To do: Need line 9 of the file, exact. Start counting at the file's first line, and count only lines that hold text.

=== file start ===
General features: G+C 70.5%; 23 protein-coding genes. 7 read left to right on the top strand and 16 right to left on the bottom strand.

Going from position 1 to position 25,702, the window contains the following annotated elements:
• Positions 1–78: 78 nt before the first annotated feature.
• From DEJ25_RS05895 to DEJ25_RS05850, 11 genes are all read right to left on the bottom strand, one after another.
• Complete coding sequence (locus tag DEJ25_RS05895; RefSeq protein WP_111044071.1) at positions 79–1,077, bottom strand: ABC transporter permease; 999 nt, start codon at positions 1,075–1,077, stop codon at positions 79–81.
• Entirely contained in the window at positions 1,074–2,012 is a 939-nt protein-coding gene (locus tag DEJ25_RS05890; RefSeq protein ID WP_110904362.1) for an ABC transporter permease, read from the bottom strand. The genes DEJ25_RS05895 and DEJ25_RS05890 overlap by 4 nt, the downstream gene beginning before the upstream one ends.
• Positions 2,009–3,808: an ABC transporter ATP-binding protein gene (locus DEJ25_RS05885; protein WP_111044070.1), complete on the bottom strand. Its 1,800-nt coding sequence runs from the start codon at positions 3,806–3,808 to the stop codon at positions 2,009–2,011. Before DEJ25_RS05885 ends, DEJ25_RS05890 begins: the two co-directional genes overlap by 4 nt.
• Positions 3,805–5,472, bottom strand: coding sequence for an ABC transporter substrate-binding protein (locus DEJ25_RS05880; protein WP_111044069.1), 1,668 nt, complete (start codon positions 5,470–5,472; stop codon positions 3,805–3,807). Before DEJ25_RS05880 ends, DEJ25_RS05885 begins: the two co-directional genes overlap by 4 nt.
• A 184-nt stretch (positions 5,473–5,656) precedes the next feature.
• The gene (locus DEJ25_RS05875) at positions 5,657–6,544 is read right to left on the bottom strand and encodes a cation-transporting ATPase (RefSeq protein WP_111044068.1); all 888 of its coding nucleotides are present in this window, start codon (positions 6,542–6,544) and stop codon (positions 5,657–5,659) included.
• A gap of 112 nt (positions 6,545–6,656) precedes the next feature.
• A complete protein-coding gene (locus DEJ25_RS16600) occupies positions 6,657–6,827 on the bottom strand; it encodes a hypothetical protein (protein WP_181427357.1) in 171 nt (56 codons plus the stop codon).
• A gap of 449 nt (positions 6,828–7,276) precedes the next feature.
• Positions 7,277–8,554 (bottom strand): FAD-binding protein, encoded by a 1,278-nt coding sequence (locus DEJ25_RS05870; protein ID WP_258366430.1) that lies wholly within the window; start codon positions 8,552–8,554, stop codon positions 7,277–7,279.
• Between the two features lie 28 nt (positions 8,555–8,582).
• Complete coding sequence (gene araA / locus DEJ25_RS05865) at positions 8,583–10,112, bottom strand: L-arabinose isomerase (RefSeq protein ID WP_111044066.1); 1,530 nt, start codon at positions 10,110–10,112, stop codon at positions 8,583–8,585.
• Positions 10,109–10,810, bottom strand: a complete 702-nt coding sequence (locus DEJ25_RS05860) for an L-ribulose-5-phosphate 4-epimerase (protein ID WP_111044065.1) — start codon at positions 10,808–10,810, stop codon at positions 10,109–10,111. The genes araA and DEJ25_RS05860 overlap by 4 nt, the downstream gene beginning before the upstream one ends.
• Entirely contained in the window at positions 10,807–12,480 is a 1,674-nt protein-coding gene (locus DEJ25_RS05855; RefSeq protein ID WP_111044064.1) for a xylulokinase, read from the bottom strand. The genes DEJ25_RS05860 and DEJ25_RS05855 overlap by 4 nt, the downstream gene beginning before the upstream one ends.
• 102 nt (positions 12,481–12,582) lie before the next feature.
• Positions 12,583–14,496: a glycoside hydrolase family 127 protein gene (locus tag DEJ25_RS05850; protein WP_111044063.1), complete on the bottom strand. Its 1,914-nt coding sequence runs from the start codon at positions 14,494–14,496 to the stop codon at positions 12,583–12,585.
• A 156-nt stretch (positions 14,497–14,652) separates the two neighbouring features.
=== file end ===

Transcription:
• A 184-nt stretch (positions 5,473–5,656) precedes the next feature.